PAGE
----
Prosecutors in Oklahoma will seek the death penalty for William Lewis Reece, the man suspected in the killing of four women 20 years ago, including 17-year-old Jessica Cain, of Tiki Island, and 12-year-old Laura Smither, of Friendswood.

Reece is on trial in Oklahoma County, Okla., for the killing of Tiffany Johnson, a 19-year-old newlywed who was strangled in July 1997.

He was charged for that murder in 2015 based on DNA testing, and later admitted to killing “the Oklahoma girl,” according to investigators.

At a court hearing on Thursday, a judge ruled that prosecutors had enough evidence to go forward with a trial. A district attorney then presented Reece with a document informing him that the state believes he “should be punished by death,” according to The Oklahoman newspaper.

He did not react to the news.

The choice to seek the death penalty is the latest development in a cold case that reignited last year. Reece, who was already serving a 60-year sentence for kidnapping, led investigators to the bodies of Cain and Kelli Ann Cox, a 20-year-old Denton County woman. Cain’s remains were found in a Houston field in March. Cox’s remains were found in Brazoria County six weeks later.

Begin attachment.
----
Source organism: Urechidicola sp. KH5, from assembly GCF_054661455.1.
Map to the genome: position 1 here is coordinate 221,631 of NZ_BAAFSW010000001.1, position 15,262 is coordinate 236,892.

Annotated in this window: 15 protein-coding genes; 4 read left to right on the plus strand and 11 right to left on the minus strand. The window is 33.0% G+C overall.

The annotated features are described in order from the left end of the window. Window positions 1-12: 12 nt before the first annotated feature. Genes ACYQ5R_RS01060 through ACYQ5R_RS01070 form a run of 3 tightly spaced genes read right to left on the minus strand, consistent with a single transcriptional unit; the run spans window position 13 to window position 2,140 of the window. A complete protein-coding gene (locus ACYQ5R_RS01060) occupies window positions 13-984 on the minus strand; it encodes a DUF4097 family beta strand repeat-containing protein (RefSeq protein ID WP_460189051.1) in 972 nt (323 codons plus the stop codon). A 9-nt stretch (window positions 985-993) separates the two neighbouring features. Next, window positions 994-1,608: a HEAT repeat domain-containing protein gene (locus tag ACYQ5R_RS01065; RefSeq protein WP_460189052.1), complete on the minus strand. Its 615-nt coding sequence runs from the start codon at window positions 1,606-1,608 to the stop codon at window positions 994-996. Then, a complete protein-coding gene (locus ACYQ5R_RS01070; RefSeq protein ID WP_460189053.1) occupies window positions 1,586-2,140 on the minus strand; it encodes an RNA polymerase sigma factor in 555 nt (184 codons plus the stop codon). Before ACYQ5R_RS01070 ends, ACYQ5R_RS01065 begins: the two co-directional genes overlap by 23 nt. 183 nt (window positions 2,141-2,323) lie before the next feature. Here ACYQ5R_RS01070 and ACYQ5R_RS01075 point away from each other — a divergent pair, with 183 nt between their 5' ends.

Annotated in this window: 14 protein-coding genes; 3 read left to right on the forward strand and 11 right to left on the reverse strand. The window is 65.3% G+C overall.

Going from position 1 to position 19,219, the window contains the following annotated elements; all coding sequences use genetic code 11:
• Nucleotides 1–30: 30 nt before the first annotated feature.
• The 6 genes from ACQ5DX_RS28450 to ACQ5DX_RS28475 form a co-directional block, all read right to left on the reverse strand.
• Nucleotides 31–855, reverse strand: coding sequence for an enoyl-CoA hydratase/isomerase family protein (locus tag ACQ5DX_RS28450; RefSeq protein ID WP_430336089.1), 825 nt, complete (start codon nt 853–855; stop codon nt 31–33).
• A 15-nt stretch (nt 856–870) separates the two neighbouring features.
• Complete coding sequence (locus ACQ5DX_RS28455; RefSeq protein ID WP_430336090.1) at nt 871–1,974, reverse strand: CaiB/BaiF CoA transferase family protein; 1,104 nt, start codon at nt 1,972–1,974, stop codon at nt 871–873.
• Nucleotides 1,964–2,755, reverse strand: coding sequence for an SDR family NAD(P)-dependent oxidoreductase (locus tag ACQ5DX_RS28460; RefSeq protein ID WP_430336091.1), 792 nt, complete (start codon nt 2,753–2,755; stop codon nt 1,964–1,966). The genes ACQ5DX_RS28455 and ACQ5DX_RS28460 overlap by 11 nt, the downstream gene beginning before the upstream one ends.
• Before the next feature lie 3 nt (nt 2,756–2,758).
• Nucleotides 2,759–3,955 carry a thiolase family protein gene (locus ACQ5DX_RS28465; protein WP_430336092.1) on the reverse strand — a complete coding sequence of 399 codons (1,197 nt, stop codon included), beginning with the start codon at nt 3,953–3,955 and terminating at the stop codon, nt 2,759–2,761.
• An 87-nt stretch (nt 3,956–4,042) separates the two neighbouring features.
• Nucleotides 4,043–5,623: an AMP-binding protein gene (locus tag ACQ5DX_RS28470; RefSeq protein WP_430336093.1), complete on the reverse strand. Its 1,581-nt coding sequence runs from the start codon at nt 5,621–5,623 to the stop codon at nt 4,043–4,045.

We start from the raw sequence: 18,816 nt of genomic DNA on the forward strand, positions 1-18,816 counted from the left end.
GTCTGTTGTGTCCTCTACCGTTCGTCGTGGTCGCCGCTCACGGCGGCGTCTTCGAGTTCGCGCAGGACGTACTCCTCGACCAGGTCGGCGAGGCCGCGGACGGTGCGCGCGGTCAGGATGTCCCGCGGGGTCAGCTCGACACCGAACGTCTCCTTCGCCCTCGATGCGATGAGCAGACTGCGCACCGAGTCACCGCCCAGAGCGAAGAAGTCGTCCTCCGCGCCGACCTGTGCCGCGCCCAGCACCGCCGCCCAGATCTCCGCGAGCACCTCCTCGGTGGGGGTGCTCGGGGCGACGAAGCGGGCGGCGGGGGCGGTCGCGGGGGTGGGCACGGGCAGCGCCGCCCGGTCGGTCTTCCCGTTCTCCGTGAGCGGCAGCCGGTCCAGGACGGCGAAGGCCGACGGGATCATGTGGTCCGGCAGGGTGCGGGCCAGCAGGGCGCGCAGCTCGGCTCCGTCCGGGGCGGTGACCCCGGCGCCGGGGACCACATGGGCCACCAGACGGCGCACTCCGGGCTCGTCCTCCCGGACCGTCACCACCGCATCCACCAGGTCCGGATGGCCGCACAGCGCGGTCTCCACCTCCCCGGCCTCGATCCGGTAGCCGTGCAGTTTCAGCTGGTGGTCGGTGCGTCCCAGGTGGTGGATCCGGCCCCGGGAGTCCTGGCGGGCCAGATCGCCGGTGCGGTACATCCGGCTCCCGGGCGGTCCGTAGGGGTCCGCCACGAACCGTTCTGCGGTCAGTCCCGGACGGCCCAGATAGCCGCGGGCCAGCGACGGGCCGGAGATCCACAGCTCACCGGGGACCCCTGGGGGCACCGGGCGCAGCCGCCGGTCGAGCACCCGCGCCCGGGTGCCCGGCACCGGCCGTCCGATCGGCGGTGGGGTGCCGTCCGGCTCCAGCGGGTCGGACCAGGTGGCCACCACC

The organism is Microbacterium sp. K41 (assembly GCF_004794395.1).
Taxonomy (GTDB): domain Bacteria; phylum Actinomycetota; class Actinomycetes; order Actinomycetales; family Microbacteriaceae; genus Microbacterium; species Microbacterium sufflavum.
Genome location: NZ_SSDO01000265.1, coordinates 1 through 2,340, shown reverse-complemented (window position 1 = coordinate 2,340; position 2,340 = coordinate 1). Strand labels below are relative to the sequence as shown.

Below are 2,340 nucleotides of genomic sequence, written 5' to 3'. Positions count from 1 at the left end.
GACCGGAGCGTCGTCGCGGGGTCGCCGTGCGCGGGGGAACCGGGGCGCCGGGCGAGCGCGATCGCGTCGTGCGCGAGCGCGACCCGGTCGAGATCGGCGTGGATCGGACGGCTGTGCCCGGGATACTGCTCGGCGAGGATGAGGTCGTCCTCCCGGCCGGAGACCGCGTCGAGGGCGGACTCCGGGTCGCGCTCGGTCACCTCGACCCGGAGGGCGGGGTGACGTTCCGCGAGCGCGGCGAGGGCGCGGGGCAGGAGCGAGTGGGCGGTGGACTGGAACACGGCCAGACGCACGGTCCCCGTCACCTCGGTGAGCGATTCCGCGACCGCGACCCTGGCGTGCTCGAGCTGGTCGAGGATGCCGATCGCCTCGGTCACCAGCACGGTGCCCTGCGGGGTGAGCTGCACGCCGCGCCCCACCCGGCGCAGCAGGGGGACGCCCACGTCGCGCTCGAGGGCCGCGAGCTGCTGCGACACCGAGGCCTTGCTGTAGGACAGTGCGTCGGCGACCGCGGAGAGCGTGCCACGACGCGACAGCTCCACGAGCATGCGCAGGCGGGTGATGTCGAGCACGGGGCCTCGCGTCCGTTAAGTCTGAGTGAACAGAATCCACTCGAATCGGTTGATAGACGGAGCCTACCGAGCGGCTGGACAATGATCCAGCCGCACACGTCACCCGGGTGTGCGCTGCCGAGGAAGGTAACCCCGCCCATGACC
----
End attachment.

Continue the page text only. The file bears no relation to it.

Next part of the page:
Smither vanished after leaving her Friendswood home for a jog in April 1997. Her body was found weeks later in Pasadena. Reece had long been considered a person of interest in her death.

Reece was indicted by a Galveston County grand jury for the killings of Cain and Smither in September. He is a suspect, but has not yet been charged, in Cox’s death.

If Reece is convicted and sentenced to death, there would be a yearslong legal process before the sentence was carried out. Galveston County prosecutors say they intend to try Reece.

Galveston County District Attorney Jack Roady said his office was not consulted about the Oklahoma office’s plans, and that he still intends to try Reece for the killings of Cain and Smither after his trial in Oklahoma ends.

“The important thing is that he’s held responsible for all of the murders for which he’s been charged,” Roady said. “You still have these open cases that need to be dealt with.”

Roady has said he is open to all “aspects” of prosecution in the Texas cases, which includes the possibility of the death penalty.

Since 1976, Oklahoma has executed more people per capita than any other state, and in 2016 voters approved a measure adding the punishment to the state’s constitution. Still, there hasn’t been an execution there since 2015, because of a moratorium put in place after a botched execution in 2014 and two other drug mix-ups in 2015.

Despite his alleged admission, Reece pleaded not guilty to Johnson’s death Thursday, according to online court records. His next scheduled court date is in October.

John Wayne Ferguson: 409-683-5226; or on Twitter @johnwferguson.

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